As a parent, it’s easy to find conflicting advice on just about everything, and cutting teeth is no exception. In my 4.5 years as a mom, I’ve been offered myriad solutions, and I’m still not sure what’s best. My oldest handled teething like a champ, but my youngest seems to be struggling as her last few teeth are pushing through.
Russell Horton, DO, a pediatrician at the Banner Health Center in Queen Creek, Arizona, answered a few of my questions.
Q: What are some best practices to help comfort and soothe kids who are teething? Does it change as kids age (first tooth vs. 2-year-olds, for instance)?
A: The best thing to do for teething pain or discomfort is to have the infant or child chew on something cool. We do not recommend completely frozen teething toys, as the extreme cold can hurt the inside of the mouth. A clean, wet washcloth placed in the freezer for 10 minutes works well, or a teething toy that is cooled, helps. Parents can dip a finger in cool water and massage the gums. This can especially help prior to breastfeeding if the child has been trying to bite the nipple. If the child or infant has been taking solids, then a frozen waffle or a banana can be a great teething object. For older kids, the advice would be the same, except they may be able to drink cold water from a sippy cup to help as well.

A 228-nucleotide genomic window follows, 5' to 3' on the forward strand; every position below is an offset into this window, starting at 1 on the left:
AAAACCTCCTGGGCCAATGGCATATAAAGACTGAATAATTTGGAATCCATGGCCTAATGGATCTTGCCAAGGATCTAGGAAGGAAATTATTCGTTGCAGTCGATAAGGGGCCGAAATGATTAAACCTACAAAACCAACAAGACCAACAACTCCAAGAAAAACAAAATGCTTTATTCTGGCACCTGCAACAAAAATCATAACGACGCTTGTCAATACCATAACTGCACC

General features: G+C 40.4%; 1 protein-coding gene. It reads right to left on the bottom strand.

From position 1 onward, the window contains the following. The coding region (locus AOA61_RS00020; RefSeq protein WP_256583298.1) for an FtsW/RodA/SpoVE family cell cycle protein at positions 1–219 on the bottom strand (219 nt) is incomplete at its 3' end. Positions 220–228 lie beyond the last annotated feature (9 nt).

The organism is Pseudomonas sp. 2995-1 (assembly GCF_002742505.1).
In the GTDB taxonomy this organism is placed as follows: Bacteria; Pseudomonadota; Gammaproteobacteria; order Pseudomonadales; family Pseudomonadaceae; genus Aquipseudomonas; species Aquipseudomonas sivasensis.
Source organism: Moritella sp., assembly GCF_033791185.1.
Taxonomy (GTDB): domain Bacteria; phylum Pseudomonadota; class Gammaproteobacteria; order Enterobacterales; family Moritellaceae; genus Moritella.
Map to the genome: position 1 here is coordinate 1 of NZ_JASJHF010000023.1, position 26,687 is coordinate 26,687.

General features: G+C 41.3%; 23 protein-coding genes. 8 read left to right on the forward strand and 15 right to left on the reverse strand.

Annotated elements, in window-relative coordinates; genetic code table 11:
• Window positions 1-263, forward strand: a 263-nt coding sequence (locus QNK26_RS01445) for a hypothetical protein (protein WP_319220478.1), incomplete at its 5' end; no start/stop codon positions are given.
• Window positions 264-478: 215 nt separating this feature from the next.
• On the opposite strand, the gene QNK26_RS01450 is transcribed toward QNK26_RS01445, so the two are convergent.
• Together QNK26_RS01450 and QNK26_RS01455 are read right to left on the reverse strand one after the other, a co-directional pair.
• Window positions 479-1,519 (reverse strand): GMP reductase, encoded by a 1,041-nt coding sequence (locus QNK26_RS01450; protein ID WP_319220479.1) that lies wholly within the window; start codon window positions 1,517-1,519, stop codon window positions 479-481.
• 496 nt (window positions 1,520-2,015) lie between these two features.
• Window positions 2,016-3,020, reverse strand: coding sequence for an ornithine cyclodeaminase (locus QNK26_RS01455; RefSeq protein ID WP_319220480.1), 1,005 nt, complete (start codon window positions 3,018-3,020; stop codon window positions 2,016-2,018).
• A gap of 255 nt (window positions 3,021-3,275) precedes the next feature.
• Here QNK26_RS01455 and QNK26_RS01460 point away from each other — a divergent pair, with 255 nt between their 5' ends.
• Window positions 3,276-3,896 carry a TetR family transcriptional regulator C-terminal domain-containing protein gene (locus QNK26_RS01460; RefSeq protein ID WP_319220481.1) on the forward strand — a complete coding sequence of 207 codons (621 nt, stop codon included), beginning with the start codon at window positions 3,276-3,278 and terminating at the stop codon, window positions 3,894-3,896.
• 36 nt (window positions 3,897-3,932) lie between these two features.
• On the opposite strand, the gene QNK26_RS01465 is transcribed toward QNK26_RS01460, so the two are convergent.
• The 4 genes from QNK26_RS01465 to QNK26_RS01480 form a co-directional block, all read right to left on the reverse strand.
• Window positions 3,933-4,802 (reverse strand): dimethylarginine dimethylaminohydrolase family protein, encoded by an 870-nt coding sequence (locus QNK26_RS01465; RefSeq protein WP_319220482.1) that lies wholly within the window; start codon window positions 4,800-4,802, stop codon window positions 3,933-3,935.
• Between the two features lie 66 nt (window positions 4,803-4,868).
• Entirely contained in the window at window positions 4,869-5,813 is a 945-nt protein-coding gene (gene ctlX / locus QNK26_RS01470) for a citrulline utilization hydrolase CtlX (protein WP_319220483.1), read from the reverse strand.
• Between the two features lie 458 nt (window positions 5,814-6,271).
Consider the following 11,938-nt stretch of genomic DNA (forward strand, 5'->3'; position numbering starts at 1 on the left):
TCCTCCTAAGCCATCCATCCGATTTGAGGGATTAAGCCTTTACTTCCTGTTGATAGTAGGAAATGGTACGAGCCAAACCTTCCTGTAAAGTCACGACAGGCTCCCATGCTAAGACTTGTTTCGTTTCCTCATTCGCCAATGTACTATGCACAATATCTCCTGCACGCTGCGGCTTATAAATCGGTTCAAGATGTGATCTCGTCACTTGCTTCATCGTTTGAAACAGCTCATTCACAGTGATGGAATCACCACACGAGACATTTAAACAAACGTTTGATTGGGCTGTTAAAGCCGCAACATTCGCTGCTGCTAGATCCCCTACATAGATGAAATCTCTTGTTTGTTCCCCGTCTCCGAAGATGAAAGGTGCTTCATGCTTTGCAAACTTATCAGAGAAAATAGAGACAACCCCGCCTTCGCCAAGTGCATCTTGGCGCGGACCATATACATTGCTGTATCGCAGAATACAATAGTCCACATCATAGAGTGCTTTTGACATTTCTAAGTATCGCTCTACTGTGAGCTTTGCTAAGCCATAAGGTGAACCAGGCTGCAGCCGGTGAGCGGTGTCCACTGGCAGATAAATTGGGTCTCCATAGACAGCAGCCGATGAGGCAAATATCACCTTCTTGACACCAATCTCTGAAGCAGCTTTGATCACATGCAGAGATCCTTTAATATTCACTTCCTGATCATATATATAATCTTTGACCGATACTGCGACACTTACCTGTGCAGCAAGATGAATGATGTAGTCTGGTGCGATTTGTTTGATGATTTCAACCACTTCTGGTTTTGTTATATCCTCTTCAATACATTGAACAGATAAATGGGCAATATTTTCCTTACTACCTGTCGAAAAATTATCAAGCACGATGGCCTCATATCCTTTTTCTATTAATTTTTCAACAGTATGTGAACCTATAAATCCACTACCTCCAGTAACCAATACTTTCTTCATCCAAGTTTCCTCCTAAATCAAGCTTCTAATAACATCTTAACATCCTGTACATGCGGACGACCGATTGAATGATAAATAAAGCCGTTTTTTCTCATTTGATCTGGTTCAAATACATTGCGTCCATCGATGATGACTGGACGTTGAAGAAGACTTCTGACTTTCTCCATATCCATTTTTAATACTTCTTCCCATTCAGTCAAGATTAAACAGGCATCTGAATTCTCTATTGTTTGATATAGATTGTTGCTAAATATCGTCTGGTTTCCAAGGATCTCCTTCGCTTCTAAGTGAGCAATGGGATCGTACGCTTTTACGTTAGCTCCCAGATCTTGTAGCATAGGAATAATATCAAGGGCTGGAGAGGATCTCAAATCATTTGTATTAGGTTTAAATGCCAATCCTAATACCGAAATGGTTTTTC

Q: Is it appropriate to give ibuprofen or acetaminophen to help with pain?
A: Acetaminophen can be given if other measures are not working. Ibuprofen is OK after 6 months of age.
Q: What about ointments?
A: Teething gels and numbing agents are not recommended. Research shows that they are not effective and do not stay in the mouth long enough to work. Also, they can cause serious health problems if given inappropriately or if a child ingests too much.
Q: Homeopathic teething tablets?
A: I do not recommend homeopathic remedies as they are not currently regulated by the Food and Drug Administration.
Q: Amber teething necklaces seem to be very popular. Do they work, and are they safe?
A: Amber necklaces have not been shown to be effective in helping with teething pain. They also carry a significant risk of strangulation and choking. If a parent is insistent on using the necklaces, then they must be advised to never let the child wear it unattended and to not drape around the neck, but instead place on the wrist or ankle.
Q: What else should parents know?
A: It is important to note that many symptoms that are often blamed on teething (for example, fevers, cough or diarrhea) have never been proven to be associated with teething alone. If parents see these symptoms or have concerns about the behavior of their child, they should talk with their pediatrician.